The Adenauer weighed close to 4,000 lbs and the Gullwing lost 1,700 of those lbs., to 2,300!
And it started winning races.
And the public started noticing it.
Max Hoffman built his Park Avenue showroom – designed by none other than Frank Lloyd Wright – and saw the potential. He went to the Daimler-Benz Board of Directors and said that he could sell 1,000 of these cars if they would build one for the street.
The resulting car – at the New York Auto Show, was even more advanced than the competition version. Imagine for a moment, during the time of the Hudson Hornet, a car that, with the right gearing ordered from the factory, was capable of 160 mph.
In 1954, right off the showroom floor.
1954 New York Auto Show – the 300SL premiered in America.
The body looked a bit different, notably the grill. The biggest change was the addition of fuel injection, the first in a production car.
Well, technically it wasn’t the first – that honor going to some forgettable little German car – a Gutbrot- that came and went.
The mechanical fuel injection was based on the Bosch system developed with Daimler-Benz for their WW2 aviation engines.
Their DB600 series were innovative besides having fuel injection – they were a liquid cooled supercharged V12 that was inverted, for better center of gravity and ease of servicing.
The car took the public by storm. I can remember at the young age of 8 years, going to school in Sherman Oaks, CA and seeing some child arrive in a red Gullwing. There were children of movie and television parents at that school. ￼
I guess, even 55 years later, that was my first introduction to a Mercedes-Benz.
Skitch Henderson, the Tonight Show’s original band leader, even brought his new Gullwing on stage to show the audience.
Women were ambivalent about the ingress-egress portion, at least when they had skirts. There really is no dignified way of entering or exiting a Gullwing.
But that didn’t stop some like Sophia Loren and Gina Lollobrigida from owning them.
Sophia Loren arriving to a film premier in her SL
Glenn Ford’s SL
Skitch Henderson’s SL
I got a ride in a club member’s Gullwing a couple of years ago and I can tell you the process of getting into the car is 4 steps.
1. Sit on the wide (about 12”) sill over the tubular frame.
2. Swing the inner leg into the footwell
3. Put the outer leg into the footwell.
4. Slide into the seat.
Yes, I meant “into” as the seat is a bit of a drop from the sill. You get the feeling that you are not riding in a Gullwing, but putting it on.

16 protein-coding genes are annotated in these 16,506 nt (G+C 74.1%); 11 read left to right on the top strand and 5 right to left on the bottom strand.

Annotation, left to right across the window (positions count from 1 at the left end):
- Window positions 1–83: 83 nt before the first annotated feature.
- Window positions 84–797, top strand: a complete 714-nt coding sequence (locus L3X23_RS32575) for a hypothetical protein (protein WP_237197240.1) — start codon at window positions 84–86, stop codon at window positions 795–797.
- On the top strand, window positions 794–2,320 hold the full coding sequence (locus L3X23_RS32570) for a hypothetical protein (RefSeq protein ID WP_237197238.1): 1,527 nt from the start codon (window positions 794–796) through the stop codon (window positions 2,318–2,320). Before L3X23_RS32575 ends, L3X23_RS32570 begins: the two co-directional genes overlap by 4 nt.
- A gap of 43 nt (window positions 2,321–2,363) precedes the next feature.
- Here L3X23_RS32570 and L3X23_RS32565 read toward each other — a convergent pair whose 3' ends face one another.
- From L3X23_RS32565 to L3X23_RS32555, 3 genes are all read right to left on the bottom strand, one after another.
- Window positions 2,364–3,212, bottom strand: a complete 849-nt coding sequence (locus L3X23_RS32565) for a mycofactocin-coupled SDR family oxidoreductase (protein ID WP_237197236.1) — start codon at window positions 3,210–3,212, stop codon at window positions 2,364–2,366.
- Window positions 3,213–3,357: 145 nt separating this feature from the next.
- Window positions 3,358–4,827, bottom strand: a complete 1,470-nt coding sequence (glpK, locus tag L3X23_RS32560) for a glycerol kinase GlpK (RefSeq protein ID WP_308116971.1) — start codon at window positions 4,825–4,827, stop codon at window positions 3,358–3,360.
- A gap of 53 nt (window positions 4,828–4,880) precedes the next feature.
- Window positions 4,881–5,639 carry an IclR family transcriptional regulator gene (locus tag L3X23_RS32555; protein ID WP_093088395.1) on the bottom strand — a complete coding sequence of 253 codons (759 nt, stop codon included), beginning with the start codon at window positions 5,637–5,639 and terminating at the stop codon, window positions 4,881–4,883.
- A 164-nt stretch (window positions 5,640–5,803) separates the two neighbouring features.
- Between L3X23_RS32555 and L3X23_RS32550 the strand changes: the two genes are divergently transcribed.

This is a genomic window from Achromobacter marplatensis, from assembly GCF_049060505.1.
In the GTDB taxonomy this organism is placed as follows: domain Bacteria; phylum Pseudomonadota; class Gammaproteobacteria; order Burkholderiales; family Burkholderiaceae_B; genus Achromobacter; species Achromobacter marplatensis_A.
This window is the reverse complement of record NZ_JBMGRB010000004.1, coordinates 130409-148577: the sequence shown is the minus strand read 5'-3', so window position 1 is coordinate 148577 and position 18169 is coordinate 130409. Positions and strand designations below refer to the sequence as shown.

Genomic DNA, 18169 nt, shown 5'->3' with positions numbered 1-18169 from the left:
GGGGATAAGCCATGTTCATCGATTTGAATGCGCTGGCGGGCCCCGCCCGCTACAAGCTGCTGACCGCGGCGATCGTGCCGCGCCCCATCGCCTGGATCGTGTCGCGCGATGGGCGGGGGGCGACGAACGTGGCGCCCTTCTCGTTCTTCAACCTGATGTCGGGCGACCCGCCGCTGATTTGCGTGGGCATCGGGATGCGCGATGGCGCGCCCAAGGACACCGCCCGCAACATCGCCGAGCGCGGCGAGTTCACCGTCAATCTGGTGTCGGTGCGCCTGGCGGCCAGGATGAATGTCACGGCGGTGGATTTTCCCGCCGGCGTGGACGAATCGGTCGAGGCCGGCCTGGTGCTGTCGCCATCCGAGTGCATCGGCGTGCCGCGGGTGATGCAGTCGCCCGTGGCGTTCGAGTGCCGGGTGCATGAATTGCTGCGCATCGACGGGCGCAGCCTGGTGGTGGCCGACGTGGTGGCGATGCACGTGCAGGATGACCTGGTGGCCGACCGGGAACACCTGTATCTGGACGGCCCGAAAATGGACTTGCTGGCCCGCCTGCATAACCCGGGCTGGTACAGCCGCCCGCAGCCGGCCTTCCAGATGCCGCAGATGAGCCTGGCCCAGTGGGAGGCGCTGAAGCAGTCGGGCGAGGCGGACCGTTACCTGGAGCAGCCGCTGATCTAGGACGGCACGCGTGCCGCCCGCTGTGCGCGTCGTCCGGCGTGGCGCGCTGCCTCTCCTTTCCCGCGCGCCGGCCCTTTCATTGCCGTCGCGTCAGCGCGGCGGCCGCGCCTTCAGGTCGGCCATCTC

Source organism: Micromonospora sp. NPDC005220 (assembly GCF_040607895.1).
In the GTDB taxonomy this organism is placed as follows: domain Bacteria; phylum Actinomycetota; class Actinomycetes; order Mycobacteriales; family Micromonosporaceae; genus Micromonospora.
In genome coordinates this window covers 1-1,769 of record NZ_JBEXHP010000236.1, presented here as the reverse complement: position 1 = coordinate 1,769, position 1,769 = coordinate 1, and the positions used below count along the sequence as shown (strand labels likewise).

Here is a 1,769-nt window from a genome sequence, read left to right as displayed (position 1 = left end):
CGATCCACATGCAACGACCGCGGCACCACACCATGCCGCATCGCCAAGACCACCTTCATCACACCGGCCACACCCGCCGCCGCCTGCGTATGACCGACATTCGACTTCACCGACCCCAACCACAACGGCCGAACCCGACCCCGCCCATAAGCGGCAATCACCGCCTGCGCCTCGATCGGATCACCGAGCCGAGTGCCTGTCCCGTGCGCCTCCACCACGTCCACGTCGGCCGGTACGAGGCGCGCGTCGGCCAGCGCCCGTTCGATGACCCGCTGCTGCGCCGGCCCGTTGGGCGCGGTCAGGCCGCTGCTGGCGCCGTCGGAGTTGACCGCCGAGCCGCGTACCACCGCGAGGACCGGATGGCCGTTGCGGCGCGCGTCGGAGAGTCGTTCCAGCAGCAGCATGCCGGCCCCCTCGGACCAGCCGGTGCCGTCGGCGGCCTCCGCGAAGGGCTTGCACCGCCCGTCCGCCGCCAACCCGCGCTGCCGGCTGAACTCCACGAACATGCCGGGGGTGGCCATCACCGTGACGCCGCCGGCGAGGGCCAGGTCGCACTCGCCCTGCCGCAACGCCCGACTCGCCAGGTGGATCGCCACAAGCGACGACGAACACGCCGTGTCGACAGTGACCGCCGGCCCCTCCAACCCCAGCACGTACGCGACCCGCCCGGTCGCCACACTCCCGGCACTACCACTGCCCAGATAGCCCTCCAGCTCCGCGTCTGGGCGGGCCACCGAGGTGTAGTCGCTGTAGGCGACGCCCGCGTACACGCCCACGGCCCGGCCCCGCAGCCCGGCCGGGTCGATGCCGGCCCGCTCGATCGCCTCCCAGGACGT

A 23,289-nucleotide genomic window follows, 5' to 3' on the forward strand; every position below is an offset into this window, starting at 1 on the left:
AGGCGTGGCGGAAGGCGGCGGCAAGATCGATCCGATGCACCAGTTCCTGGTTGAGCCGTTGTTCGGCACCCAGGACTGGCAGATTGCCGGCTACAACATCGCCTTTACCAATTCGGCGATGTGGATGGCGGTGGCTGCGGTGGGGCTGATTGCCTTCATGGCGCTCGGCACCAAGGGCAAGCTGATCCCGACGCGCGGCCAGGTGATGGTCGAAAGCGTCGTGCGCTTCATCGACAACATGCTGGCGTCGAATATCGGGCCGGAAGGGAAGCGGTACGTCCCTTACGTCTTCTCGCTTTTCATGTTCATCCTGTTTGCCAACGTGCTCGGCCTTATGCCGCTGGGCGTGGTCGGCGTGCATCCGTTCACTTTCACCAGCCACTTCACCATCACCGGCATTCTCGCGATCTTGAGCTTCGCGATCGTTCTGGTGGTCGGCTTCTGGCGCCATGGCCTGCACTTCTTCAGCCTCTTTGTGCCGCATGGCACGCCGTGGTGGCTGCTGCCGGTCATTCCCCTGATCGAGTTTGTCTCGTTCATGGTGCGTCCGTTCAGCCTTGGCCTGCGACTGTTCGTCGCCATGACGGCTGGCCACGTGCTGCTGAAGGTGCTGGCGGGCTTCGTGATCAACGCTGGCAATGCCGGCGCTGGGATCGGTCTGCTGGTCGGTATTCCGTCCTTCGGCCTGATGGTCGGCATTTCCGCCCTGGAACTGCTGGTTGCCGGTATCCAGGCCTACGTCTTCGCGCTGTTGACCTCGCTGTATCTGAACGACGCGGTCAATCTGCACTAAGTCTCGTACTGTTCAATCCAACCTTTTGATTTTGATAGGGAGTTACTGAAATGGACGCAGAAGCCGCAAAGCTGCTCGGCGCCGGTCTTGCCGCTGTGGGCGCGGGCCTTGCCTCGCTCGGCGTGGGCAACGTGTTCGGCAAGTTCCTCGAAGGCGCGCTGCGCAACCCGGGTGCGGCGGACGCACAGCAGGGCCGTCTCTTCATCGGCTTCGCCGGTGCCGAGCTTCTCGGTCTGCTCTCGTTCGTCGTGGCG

In 1957, due to the sales and demands of the Southern California market, they modified the frame to allow for conventional doors and the softtop/hardtop combination that became a feature of all subsequent SLs until 2003.
A stunning 1959 300SL in the original factory color of DB543 Strawberry Red.
There aren’t many cars that get the kind of attention that these cars generate – even 60 years after their introduction.
It is truly a timeless and iconic car.
Update 04-07-18 – I wanted to add that Max Hoffman was also responsible, through his now-defunct Park Avenue showroom, of bringing other marques such as BMW, Volkswagen and Alfa Romeo to the United States.
I will add a few more photos of the 300SL – due to encroaching space limitations on this website, I regret that they are so small.
It is not.
It came out a few years later and was derived from the W196 Grand Prix car. One of the most celebrated wins in not only Mercedes-Benz but sports car history was the 1955 Mille Meglia with Sir Stirling Moss and Denis Jenkinson.
It was after the horrific accident later that year at LeMans, that killed 77 spectators and involving a 300SLR, that the Daimler-Benz Board of Directors decided to leave factory sanctioned racing – which they did.
So – the 300SLR Coupe? There were 2 made for the 1956 season which of course never came for Mercedes.
Rudi Uhlenhaut later converted one for his own use on the street.
Both of these cars belong to the Mercedes-Benz museum in Stuttgart.